• 1/2 cup mozzarella perlini (halved)
  • 1 1/2 tsp Tuscan Olive Oil
  • 2 tsp Herbs de Provence, divided
  • Salt and Pepper to taste
  • 1 tbs Olive Oil
  • 1 tsp butter
  1. Heat the oven to 350 F, line a baking sheet with aluminum foil, spray lightly with olive oil.
  2. In a skillet over medium heat, add 1 tbs olive oil and 1 tsp butter, heat until shimmering, then add the sliced red onions. Sprinkle with salt and pepper, and 1/2 tsp herbs de provence. Stir to combine, cover, and turn heat to medium low and let cook down for 10-15 mins.
  3. Remove the lid from onions and cook for 5 more minutes, letting the liquid reduce.
  4. While the onions are cooking, slice the tomatoes, bell pepper, and green onion and lay them on the aluminum lined baking sheet. Sprinkle lightly with salt. Bake at 350 F for 10 minutes, or until soft.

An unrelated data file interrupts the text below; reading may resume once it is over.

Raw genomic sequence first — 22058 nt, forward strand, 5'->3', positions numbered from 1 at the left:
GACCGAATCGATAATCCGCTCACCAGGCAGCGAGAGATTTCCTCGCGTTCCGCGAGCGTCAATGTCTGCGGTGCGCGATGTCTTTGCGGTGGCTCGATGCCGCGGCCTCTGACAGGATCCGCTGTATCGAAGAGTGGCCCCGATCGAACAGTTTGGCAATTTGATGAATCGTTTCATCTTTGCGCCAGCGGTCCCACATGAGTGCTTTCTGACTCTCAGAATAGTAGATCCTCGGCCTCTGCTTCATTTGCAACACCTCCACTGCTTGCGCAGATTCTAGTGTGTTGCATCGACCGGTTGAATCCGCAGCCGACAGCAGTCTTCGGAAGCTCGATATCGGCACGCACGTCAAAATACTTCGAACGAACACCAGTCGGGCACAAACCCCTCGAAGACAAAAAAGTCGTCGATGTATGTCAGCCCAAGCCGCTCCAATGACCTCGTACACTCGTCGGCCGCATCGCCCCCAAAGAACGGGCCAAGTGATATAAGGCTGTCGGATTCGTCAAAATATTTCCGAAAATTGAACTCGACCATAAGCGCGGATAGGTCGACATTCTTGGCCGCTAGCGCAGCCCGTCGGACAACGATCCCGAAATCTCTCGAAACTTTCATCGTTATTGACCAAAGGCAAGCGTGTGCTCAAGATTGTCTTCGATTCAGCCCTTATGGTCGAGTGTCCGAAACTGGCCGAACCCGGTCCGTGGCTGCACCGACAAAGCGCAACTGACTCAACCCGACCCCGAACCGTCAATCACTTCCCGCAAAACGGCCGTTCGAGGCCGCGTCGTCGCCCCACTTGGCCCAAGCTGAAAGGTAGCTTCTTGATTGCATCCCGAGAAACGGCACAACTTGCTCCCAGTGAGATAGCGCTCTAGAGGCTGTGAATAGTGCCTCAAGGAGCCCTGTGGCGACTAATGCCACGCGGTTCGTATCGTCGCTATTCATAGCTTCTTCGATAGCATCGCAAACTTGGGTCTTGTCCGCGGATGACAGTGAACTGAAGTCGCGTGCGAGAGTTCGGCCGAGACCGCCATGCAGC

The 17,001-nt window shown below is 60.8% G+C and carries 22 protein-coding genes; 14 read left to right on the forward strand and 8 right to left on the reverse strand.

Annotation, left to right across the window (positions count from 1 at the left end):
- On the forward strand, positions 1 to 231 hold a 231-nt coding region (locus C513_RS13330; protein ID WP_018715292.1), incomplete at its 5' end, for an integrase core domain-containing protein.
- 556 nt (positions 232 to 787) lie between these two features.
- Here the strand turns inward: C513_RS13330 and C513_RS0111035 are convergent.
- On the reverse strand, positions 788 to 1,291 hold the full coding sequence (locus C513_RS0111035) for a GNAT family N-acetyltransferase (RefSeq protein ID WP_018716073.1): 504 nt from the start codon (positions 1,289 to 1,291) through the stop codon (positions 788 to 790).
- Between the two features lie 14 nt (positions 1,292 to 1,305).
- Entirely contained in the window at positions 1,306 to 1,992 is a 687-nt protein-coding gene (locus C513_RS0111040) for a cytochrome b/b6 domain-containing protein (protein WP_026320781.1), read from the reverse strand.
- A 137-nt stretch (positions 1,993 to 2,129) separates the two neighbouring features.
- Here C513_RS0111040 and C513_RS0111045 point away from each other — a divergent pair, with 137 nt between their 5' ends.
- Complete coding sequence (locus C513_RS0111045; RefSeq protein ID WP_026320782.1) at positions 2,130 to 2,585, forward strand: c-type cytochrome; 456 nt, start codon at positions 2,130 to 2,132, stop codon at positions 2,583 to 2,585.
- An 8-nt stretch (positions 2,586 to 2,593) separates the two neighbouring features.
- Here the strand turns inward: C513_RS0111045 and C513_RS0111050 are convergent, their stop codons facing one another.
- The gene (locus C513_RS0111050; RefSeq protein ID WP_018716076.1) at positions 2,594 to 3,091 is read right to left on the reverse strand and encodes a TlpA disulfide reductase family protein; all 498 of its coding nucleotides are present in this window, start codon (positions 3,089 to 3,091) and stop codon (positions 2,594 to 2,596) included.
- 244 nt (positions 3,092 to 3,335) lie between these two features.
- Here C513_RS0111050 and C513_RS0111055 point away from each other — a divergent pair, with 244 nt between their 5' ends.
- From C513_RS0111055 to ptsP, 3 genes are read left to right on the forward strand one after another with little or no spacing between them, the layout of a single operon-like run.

5. When the veggies are out, turn the oven up to 475 F.
  6. When the onions are done, set them aside with the other veggies. Add a dash of oil to the pan, if needed, add the sliced chicken to the pan. Sprinkle with another 1/2 tsp Herbs de Provence, salt and pepper. Cook until JUST done, stirring occasionally, about 3-5 mins.
  7. On a clean surface gently roll out the pizza dough to fit your baking sheet (mine is 17″ x 12″). Sprinkle your baking sheet with the corn meal, and lay your pizza dough on top. The dough does not need to be perfectly shaped, just an even thickness.
  8. Sprinkle the Tuscan Olive Oil across the dough and spread with your hands or a spatula until even. Sprinkle dough evenly with the remaining 1 tsp Herbs de Provence.
  9. Layer the pizza with tomatoes, caramelized onions, bell peppers, green onion, watercress/arugula, chicken, shredded cheese, and finish by dotting with halved mozerella perlini.
  10. Bake pizza for 15 – 18 mins at 475 F, or until crust has a light brown edge.

Slice and enjoy!

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I don’t know where I’m going